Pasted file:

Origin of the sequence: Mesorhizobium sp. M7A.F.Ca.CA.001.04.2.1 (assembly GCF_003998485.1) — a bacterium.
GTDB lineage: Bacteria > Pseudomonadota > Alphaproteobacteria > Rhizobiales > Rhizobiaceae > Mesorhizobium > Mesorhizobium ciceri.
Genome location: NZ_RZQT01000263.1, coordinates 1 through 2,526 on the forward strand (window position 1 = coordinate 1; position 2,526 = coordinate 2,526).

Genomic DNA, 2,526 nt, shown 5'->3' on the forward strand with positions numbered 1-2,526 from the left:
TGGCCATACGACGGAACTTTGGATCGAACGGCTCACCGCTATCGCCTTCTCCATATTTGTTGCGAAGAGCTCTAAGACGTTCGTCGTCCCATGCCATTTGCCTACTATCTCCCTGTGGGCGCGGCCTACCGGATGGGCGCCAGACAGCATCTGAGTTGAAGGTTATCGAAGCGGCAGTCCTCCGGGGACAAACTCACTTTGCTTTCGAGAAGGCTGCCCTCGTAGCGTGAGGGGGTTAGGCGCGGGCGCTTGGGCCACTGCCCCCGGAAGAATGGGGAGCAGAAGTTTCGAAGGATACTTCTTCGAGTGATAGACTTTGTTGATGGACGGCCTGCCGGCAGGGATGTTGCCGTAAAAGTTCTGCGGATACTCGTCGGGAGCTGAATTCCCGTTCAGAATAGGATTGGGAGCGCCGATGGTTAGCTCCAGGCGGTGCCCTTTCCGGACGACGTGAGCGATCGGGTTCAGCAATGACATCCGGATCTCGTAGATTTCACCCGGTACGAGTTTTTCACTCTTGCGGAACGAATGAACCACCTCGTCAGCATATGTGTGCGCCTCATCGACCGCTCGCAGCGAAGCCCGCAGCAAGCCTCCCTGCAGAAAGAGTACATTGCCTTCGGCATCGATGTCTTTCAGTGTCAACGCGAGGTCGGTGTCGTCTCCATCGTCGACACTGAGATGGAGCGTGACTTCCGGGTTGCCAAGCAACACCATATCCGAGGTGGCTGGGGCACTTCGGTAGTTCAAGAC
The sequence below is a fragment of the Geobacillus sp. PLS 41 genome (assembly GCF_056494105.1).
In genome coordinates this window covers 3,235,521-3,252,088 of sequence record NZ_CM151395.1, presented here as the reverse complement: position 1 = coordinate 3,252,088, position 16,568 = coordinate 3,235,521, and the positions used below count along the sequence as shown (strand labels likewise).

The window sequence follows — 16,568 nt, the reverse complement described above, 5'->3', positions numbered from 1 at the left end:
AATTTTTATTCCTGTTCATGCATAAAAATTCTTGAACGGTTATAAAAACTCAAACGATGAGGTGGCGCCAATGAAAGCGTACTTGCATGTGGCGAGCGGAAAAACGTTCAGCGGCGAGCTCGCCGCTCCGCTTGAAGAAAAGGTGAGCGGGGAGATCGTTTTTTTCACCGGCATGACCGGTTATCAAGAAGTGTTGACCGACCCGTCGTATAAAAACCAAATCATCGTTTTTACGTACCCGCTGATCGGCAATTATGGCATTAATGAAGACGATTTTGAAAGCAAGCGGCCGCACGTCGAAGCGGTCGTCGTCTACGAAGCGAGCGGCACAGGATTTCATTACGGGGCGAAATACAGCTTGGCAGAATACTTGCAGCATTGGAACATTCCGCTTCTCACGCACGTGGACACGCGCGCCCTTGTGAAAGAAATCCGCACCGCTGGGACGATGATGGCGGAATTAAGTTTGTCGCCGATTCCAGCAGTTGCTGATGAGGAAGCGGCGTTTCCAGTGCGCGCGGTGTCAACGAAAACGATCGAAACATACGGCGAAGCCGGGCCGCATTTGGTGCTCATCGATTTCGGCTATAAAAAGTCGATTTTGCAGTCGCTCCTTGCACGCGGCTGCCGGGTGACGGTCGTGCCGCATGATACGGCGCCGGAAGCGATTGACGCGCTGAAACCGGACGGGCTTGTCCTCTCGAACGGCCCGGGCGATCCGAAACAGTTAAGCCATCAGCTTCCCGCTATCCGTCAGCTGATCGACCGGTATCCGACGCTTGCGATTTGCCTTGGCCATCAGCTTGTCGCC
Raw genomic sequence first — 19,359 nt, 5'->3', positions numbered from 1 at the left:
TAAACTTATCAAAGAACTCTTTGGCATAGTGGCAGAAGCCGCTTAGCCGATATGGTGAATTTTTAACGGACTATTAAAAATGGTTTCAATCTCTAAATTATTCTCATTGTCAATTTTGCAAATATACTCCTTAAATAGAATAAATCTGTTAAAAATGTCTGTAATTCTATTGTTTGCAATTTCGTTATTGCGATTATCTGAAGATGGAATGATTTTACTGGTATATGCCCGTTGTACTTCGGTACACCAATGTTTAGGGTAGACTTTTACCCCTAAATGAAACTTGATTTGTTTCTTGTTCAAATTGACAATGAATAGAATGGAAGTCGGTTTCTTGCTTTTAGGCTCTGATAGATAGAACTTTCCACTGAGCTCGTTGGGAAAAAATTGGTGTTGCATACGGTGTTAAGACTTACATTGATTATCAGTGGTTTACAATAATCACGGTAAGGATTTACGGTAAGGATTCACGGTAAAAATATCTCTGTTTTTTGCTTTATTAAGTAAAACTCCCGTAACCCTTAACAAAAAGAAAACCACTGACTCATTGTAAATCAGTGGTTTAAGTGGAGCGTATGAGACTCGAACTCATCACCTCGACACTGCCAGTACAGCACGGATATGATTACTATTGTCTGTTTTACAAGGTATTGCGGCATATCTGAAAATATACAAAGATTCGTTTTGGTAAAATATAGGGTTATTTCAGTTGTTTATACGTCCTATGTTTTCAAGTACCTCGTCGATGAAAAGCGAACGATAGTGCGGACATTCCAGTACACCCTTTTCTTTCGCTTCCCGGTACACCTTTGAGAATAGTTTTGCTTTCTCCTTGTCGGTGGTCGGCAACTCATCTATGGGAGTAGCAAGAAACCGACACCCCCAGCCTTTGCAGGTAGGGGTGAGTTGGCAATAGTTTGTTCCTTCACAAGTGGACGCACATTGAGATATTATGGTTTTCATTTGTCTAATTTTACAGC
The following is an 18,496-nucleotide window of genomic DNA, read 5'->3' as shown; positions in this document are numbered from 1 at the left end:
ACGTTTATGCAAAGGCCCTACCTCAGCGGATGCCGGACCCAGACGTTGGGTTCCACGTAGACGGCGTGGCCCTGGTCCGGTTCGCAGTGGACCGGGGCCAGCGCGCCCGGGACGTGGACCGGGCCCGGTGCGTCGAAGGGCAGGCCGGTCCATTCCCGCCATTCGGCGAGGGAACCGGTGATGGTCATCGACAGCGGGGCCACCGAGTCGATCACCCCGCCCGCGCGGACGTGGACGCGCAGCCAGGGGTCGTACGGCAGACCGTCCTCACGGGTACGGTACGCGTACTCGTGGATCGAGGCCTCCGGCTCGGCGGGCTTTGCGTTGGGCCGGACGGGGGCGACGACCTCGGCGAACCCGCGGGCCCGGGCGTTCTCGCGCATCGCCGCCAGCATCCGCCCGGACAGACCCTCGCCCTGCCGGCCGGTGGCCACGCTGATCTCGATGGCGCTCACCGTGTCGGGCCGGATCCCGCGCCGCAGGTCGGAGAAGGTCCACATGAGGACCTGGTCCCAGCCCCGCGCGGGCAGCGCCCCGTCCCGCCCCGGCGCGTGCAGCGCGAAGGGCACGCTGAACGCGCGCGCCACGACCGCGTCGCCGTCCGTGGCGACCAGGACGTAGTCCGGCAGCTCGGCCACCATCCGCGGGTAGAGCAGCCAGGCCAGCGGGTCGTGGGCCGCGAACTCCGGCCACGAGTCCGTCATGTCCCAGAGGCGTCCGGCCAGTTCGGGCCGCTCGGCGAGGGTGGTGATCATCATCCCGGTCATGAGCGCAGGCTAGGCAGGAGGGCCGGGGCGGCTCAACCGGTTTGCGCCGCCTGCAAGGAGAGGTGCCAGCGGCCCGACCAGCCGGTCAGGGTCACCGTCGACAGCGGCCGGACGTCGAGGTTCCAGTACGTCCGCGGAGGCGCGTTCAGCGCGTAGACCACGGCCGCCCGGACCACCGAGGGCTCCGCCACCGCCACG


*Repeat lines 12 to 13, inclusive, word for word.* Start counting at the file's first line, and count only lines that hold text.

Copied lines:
The following is an 18,496-nucleotide window of genomic DNA, read 5'->3' as shown; positions in this document are numbered from 1 at the left end:
ACGTTTATGCAAAGGCCCTACCTCAGCGGATGCCGGACCCAGACGTTGGGTTCCACGTAGACGGCGTGGCCCTGGTCCGGTTCGCAGTGGACCGGGGCCAGCGCGCCCGGGACGTGGACCGGGCCCGGTGCGTCGAAGGGCAGGCCGGTCCATTCCCGCCATTCGGCGAGGGAACCGGTGATGGTCATCGACAGCGGGGCCACCGAGTCGATCACCCCGCCCGCGCGGACGTGGACGCGCAGCCAGGGGTCGTACGGCAGACCGTCCTCACGGGTACGGTACGCGTACTCGTGGATCGAGGCCTCCGGCTCGGCGGGCTTTGCGTTGGGCCGGACGGGGGCGACGACCTCGGCGAACCCGCGGGCCCGGGCGTTCTCGCGCATCGCCGCCAGCATCCGCCCGGACAGACCCTCGCCCTGCCGGCCGGTGGCCACGCTGATCTCGATGGCGCTCACCGTGTCGGGCCGGATCCCGCGCCGCAGGTCGGAGAAGGTCCACATGAGGACCTGGTCCCAGCCCCGCGCGGGCAGCGCCCCGTCCCGCCCCGGCGCGTGCAGCGCGAAGGGCACGCTGAACGCGCGCGCCACGACCGCGTCGCCGTCCGTGGCGACCAGGACGTAGTCCGGCAGCTCGGCCACCATCCGCGGGTAGAGCAGCCAGGCCAGCGGGTCGTGGGCCGCGAACTCCGGCCACGAGTCCGTCATGTCCCAGAGGCGTCCGGCCAGTTCGGGCCGCTCGGCGAGGGTGGTGATCATCATCCCGGTCATGAGCGCAGGCTAGGCAGGAGGGCCGGGGCGGCTCAACCGGTTTGCGCCGCCTGCAAGGAGAGGTGCCAGCGGCCCGACCAGCCGGTCAGGGTCACCGTCGACAGCGGCCGGACGTCGAGGTTCCAGTACGTCCGCGGAGGCGCGTTCAGCGCGTAGACCACGGCCGCCCGGACCACCGAGGGCTCCGCCACCGCCACG